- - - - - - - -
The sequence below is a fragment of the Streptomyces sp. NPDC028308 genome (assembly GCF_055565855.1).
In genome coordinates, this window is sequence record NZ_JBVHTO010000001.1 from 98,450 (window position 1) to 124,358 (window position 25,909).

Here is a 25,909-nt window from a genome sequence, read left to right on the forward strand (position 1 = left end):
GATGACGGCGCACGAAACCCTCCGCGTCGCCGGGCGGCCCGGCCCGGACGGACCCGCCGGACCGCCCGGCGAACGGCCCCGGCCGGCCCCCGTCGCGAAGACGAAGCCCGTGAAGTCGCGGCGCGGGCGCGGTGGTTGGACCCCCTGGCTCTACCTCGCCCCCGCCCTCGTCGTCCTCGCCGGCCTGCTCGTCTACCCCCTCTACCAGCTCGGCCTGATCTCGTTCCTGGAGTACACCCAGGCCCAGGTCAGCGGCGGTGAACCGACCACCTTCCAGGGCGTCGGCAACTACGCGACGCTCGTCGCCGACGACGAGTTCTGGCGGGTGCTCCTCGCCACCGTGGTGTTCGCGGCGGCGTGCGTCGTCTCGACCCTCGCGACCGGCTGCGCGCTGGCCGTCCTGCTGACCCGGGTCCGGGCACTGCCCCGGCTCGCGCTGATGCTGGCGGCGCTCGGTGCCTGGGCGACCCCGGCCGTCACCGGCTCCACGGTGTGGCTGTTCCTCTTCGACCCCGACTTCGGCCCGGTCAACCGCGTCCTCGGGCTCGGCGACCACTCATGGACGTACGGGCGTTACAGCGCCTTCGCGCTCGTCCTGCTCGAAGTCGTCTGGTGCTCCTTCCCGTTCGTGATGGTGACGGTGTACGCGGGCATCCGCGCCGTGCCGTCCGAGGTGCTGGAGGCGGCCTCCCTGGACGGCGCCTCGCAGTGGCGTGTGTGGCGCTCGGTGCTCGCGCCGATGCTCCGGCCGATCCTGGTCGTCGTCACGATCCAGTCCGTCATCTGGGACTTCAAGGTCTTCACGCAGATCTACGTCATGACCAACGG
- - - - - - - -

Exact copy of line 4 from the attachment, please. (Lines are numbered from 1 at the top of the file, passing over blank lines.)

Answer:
GATGACGGCGCACGAAACCCTCCGCGTCGCCGGGCGGCCCGGCCCGGACGGACCCGCCGGACCGCCCGGCGAACGGCCCCGGCCGGCCCCCGTCGCGAAGACGAAGCCCGTGAAGTCGCGGCGCGGGCGCGGTGGTTGGACCCCCTGGCTCTACCTCGCCCCCGCCCTCGTCGTCCTCGCCGGCCTGCTCGTCTACCCCCTCTACCAGCTCGGCCTGATCTCGTTCCTGGAGTACACCCAGGCCCAGGTCAGCGGCGGTGAACCGACCACCTTCCAGGGCGTCGGCAACTACGCGACGCTCGTCGCCGACGACGAGTTCTGGCGGGTGCTCCTCGCCACCGTGGTGTTCGCGGCGGCGTGCGTCGTCTCGACCCTCGCGACCGGCTGCGCGCTGGCCGTCCTGCTGACCCGGGTCCGGGCACTGCCCCGGCTCGCGCTGATGCTGGCGGCGCTCGGTGCCTGGGCGACCCCGGCCGTCACCGGCTCCACGGTGTGGCTGTTCCTCTTCGACCCCGACTTCGGCCCGGTCAACCGCGTCCTCGGGCTCGGCGACCACTCATGGACGTACGGGCGTTACAGCGCCTTCGCGCTCGTCCTGCTCGAAGTCGTCTGGTGCTCCTTCCCGTTCGTGATGGTGACGGTGTACGCGGGCATCCGCGCCGTGCCGTCCGAGGTGCTGGAGGCGGCCTCCCTGGACGGCGCCTCGCAGTGGCGTGTGTGGCGCTCGGTGCTCGCGCCGATGCTCCGGCCGATCCTGGTCGTCGTCACGATCCAGTCCGTCATCTGGGACTTCAAGGTCTTCACGCAGATCTACGTCATGACCAACGG